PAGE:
We’ve already talked about naming relationships in stories and creating obstacles. Now, in our third entry for our series around storytelling, let’s talk about why we should tell our own stories rather than the stories of others.
Telling other people’s stories doesn’t help people understand you
If you asked my grandmother to tell you what is going on in her life she would say, “Oh, my grandson is a very busy teacher.” Perhaps her life may be all about her grandson, but she is dodging the question and making it impossible for anyone to learn more about her. If you wanted to know about her grandson, you could just go talk to him.
This same deflection happens with many organizations, especially those doing anything complicated (who isn’t?) with multiple relationships. They lament, “No one understands what we do!” yet when you ask them, they talk about the people they support—or “partner with”—and what those people do. Foundations do it about their grantees. Firms do it about their clients. Their intentions may be good, but they unwittingly answer a question they were never asked and don’t answer the one that was. Just like Grandma, they mean to be modest but end up invisible in their own stories.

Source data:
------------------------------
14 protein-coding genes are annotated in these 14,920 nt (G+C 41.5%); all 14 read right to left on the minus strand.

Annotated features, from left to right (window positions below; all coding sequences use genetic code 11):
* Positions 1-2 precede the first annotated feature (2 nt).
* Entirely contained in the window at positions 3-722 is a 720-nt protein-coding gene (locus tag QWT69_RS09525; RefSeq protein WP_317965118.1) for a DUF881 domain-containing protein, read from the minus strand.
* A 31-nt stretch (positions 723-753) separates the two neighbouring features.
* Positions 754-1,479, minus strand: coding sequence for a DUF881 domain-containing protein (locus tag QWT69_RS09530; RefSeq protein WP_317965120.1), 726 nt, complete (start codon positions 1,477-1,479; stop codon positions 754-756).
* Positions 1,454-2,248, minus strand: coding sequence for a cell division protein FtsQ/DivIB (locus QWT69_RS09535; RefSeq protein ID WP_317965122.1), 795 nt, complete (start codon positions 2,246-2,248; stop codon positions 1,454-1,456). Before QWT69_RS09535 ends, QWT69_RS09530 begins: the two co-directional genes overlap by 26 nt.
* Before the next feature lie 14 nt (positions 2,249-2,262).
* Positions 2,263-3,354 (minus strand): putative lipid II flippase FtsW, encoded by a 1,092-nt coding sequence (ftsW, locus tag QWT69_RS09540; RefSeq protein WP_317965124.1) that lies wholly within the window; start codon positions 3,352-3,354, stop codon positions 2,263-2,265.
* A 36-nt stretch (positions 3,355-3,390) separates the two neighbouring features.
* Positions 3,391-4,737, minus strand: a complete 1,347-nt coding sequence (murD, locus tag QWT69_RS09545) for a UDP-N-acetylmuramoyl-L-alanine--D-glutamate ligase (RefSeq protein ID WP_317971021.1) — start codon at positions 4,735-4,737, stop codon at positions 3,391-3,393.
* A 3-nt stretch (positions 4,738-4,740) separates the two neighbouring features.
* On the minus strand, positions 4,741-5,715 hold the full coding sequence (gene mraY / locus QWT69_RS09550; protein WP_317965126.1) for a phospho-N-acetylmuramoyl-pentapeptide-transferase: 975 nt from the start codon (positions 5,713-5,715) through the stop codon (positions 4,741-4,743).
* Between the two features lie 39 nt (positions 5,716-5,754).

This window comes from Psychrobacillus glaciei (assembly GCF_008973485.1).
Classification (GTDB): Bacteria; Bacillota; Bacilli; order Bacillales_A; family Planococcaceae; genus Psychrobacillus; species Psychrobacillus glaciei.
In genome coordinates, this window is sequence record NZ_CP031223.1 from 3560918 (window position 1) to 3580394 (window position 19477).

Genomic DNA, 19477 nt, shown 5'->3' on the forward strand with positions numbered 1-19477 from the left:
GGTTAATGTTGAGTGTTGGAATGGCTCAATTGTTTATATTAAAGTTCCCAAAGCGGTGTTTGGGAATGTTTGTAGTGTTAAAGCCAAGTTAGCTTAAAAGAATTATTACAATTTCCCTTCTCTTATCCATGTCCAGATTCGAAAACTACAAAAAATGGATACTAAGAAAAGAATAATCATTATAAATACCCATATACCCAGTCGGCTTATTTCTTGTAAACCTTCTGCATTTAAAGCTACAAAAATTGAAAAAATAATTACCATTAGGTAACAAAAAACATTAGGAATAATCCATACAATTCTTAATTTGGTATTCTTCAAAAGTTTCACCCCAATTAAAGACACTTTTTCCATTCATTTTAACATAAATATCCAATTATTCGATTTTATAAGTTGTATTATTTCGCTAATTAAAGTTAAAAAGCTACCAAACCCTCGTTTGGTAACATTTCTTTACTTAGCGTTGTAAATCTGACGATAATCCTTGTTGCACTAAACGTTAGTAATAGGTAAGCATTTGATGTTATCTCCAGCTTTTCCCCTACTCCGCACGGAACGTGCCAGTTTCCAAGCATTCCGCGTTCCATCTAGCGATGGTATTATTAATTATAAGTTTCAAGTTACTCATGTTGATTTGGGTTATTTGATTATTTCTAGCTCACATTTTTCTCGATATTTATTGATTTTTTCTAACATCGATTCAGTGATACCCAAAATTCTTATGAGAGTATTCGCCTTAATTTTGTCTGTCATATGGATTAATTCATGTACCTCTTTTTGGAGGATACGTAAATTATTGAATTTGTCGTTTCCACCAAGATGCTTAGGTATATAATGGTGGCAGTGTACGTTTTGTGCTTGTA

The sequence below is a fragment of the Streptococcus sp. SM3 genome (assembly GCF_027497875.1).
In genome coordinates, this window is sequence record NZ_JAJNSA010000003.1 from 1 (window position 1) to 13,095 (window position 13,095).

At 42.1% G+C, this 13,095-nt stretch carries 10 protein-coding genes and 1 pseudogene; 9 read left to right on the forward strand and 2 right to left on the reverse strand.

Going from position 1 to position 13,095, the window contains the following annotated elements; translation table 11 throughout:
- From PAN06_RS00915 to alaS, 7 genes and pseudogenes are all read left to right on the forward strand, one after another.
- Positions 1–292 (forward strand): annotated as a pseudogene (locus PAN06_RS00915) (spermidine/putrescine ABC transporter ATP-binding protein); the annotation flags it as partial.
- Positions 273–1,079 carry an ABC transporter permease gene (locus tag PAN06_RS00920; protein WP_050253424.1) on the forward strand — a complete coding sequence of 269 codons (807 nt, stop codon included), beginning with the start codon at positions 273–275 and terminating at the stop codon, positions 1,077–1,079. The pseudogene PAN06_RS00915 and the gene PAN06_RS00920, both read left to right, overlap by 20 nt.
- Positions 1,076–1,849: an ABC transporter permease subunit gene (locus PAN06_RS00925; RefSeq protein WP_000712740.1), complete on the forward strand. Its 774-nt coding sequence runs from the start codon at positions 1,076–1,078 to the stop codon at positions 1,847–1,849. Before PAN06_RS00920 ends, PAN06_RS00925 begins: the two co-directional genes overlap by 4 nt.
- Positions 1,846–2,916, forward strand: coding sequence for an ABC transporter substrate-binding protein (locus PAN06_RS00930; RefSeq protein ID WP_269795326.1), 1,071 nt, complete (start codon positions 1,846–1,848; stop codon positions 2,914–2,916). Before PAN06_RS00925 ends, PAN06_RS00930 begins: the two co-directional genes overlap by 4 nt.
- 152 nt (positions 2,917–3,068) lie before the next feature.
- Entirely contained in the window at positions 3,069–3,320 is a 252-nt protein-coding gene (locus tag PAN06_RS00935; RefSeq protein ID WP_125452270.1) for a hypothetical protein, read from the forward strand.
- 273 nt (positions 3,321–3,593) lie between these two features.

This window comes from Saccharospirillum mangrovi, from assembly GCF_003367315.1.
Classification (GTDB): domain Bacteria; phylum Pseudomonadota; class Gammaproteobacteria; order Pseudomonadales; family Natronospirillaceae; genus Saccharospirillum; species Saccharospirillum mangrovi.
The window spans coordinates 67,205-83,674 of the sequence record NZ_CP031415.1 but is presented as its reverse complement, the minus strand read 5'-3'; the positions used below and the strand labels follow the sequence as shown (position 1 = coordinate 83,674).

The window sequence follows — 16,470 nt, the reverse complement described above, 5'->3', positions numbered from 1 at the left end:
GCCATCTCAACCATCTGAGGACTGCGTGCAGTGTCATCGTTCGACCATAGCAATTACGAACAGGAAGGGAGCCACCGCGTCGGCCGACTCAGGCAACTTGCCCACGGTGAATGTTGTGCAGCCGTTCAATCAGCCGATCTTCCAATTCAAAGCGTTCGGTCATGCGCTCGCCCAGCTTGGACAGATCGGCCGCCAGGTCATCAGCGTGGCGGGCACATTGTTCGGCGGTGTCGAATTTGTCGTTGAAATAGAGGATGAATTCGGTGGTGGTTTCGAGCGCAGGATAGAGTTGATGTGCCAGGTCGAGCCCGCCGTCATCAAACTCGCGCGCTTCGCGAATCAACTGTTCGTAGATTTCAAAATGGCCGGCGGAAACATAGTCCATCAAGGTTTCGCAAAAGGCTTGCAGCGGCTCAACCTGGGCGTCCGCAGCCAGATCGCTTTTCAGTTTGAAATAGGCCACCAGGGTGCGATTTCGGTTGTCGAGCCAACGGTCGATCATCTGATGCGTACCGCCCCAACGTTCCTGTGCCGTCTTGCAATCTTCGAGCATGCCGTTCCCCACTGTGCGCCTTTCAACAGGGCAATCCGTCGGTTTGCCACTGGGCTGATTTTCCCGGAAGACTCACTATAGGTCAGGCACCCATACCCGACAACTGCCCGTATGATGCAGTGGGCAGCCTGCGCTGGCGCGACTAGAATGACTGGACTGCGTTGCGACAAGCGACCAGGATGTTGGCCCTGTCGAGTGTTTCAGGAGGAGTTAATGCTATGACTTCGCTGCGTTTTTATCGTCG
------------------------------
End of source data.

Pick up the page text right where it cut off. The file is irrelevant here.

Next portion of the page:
No one will know you until you tell your own story
If your organization is part of a landscape with other organizations, paint that picture and include yourself in it. When you place yourself in shadow and shine lights only on the organizations you are related to, the more essential they will seem and the less relevant you will seem. This imbalance also makes the landscape you live in seem less populated, diverse, and rich than it might actually be.
Let’s use an oversimplified example of a funder. The funder should tell the story of how she is trying to move the needle in hunger and does it by funding food banks that help families in need. Instead, the funder talks about a family in need and the food bank that helped. Then the funder invites the audience to “join the cause.” A week later, the food bank sees an increase in its donations, and the funder wonders why no one is calling her about her bigger vision.
Tell two stories, not one
There is a way to talk about all of it. My grandmother can talk about how much being a grandmother means to her, the days when she was a teacher and raised her daughter to be teacher, and how proud she is to have that legacy continue. You will do your organization the most justice when you talk about what you are doing yourself (and with whom directly) to achieve your vision on a grand scale. Go from talking about a few branches to showing your place on the family tree and people will start to see you more clearly.